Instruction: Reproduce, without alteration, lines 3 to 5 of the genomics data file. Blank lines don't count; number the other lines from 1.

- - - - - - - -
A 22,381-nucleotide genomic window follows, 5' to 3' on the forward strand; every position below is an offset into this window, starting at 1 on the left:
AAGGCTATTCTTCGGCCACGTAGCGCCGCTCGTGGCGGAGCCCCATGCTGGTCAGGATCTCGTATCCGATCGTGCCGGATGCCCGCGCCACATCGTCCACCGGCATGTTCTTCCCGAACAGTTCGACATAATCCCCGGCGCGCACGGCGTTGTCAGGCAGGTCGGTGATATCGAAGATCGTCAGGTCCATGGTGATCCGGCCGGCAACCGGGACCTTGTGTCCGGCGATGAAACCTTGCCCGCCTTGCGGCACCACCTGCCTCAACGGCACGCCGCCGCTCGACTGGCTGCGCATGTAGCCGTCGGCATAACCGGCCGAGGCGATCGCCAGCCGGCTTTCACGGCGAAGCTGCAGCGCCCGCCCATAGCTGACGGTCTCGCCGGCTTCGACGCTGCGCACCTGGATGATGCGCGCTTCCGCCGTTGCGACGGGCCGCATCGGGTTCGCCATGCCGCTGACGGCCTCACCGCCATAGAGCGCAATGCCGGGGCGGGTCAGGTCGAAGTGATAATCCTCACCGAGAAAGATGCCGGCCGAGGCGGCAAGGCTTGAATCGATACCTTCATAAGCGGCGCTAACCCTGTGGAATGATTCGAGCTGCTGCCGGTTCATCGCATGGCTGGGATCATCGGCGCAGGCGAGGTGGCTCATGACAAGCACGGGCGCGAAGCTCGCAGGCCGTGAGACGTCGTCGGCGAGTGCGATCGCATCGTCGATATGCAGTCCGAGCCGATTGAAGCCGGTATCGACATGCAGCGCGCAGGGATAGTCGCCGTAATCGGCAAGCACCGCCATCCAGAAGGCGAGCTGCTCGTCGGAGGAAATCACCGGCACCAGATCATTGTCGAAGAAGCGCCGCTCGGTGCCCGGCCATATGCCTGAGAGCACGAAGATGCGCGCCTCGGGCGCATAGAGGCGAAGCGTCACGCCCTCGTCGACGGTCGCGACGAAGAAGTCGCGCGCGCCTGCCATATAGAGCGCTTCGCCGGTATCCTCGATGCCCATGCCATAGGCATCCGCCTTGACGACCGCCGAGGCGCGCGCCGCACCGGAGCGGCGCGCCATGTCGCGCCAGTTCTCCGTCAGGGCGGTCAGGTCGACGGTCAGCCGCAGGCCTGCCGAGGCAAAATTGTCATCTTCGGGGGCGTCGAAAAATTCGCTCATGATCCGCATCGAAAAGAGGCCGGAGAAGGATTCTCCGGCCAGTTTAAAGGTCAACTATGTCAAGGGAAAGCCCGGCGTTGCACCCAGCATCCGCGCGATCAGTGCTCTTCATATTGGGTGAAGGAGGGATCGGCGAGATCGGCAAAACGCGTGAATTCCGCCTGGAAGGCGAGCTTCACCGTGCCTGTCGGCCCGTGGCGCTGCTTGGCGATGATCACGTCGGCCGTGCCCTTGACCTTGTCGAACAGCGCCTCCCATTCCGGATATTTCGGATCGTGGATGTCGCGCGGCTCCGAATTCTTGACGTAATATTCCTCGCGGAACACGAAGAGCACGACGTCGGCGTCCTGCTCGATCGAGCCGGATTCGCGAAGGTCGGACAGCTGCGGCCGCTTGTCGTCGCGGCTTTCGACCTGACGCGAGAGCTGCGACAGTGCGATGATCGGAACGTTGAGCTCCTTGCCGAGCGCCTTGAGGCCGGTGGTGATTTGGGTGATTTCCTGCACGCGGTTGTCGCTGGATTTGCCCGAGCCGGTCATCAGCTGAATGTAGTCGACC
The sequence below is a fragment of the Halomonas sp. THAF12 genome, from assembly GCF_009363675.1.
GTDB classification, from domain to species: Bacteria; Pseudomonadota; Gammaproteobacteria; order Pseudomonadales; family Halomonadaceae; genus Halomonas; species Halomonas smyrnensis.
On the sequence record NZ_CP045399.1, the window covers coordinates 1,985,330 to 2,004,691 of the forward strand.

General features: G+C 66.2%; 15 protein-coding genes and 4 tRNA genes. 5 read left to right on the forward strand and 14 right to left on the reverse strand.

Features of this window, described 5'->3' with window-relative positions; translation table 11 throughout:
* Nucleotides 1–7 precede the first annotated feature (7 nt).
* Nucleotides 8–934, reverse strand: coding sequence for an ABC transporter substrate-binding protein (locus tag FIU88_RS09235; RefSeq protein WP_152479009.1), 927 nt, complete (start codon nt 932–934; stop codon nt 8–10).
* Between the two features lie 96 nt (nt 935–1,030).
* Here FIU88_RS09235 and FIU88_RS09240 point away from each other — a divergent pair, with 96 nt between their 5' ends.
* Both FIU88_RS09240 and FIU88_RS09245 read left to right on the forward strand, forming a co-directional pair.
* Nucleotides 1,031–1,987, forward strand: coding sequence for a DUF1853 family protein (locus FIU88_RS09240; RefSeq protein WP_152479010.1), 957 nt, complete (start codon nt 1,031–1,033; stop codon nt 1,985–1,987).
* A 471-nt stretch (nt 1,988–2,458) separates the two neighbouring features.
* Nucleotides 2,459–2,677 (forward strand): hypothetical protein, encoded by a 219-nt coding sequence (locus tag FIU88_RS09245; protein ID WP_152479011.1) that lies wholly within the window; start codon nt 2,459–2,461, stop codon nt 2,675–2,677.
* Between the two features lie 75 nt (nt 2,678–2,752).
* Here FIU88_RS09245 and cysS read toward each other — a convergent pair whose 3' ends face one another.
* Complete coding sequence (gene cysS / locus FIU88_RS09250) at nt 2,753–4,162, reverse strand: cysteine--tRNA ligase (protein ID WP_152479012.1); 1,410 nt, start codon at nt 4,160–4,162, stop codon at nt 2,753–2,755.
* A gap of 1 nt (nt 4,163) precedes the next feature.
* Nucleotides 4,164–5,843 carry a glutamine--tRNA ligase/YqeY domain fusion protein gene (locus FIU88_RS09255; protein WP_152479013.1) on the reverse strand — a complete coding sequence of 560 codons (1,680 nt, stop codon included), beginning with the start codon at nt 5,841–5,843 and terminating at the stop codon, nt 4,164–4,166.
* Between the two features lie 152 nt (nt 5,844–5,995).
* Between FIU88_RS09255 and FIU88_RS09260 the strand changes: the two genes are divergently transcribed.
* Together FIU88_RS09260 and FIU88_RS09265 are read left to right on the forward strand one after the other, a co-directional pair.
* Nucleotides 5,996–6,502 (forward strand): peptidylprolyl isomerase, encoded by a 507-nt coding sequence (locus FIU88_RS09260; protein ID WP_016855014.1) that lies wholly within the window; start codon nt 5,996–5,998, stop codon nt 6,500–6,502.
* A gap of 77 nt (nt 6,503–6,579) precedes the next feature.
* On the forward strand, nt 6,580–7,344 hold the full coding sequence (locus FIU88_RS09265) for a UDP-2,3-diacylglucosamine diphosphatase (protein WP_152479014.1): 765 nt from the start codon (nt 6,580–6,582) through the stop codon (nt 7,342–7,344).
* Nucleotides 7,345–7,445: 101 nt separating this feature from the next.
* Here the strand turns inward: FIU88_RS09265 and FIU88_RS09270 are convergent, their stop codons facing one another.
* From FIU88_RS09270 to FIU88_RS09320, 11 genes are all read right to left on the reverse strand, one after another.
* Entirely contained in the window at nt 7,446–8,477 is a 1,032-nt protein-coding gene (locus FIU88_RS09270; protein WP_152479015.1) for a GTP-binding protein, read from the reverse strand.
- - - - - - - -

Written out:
The sequence below is a fragment of the Halomonas sp. THAF12 genome, from assembly GCF_009363675.1.
GTDB classification, from domain to species: Bacteria; Pseudomonadota; Gammaproteobacteria; order Pseudomonadales; family Halomonadaceae; genus Halomonas; species Halomonas smyrnensis.
On the sequence record NZ_CP045399.1, the window covers coordinates 1,985,330 to 2,004,691 of the forward strand.